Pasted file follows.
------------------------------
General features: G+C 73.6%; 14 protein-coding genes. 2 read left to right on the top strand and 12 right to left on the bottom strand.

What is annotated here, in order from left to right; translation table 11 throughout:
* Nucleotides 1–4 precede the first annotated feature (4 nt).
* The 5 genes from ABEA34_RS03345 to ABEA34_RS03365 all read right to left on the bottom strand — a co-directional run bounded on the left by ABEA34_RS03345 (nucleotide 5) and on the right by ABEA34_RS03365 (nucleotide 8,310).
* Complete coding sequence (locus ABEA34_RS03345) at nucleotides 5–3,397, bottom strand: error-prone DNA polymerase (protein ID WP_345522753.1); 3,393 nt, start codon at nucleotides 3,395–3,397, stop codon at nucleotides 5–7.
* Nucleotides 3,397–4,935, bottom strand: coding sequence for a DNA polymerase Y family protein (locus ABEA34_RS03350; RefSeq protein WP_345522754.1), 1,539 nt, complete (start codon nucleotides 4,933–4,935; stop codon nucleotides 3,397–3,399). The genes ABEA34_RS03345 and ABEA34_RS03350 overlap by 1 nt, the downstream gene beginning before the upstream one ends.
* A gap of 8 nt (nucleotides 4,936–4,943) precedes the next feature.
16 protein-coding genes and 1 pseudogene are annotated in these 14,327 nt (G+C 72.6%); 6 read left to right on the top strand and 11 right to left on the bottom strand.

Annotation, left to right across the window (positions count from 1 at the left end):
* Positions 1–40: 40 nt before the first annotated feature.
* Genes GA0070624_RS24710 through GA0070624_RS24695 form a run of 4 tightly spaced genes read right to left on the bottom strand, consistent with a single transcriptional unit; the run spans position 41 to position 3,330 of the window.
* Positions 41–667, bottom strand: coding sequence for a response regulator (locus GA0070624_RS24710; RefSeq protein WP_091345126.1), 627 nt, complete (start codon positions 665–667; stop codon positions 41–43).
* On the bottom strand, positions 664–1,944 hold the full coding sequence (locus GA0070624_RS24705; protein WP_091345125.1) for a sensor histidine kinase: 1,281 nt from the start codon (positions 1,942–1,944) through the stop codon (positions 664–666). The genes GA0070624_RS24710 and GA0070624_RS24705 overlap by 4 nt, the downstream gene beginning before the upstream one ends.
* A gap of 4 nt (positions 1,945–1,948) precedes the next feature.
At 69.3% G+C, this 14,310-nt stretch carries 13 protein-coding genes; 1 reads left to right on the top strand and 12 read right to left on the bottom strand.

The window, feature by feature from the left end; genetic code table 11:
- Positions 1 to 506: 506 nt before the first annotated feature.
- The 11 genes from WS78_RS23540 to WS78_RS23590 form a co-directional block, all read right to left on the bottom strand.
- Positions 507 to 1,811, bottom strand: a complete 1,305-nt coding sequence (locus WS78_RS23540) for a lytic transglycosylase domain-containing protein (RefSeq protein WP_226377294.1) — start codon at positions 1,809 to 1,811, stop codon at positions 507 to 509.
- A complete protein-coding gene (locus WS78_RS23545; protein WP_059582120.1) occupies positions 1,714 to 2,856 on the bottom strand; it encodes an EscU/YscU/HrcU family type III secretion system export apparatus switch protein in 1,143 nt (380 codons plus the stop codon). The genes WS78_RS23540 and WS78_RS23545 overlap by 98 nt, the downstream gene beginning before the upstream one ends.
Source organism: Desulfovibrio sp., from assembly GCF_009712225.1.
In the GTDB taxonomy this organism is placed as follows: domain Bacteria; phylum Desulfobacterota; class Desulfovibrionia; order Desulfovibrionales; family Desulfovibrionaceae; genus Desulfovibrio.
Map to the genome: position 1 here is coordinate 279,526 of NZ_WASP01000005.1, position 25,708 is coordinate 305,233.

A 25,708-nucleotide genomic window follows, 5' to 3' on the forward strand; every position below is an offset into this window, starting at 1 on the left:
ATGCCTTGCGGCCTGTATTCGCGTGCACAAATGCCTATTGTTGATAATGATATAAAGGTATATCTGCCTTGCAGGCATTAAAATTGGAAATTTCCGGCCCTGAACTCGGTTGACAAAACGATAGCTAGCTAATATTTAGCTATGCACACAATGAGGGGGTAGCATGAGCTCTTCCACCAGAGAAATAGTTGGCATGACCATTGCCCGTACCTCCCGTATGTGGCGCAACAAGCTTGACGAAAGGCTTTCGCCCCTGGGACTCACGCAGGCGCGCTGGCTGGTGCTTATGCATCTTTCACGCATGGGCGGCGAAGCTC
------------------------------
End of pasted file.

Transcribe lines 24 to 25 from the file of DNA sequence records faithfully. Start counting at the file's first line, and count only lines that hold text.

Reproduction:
A 25,708-nucleotide genomic window follows, 5' to 3' on the forward strand; every position below is an offset into this window, starting at 1 on the left:
ATGCCTTGCGGCCTGTATTCGCGTGCACAAATGCCTATTGTTGATAATGATATAAAGGTATATCTGCCTTGCAGGCATTAAAATTGGAAATTTCCGGCCCTGAACTCGGTTGACAAAACGATAGCTAGCTAATATTTAGCTATGCACACAATGAGGGGGTAGCATGAGCTCTTCCACCAGAGAAATAGTTGGCATGACCATTGCCCGTACCTCCCGTATGTGGCGCAACAAGCTTGACGAAAGGCTTTCGCCCCTGGGACTCACGCAGGCGCGCTGGCTGGTGCTTATGCATCTTTCACGCATGGGCGGCGAAGCTC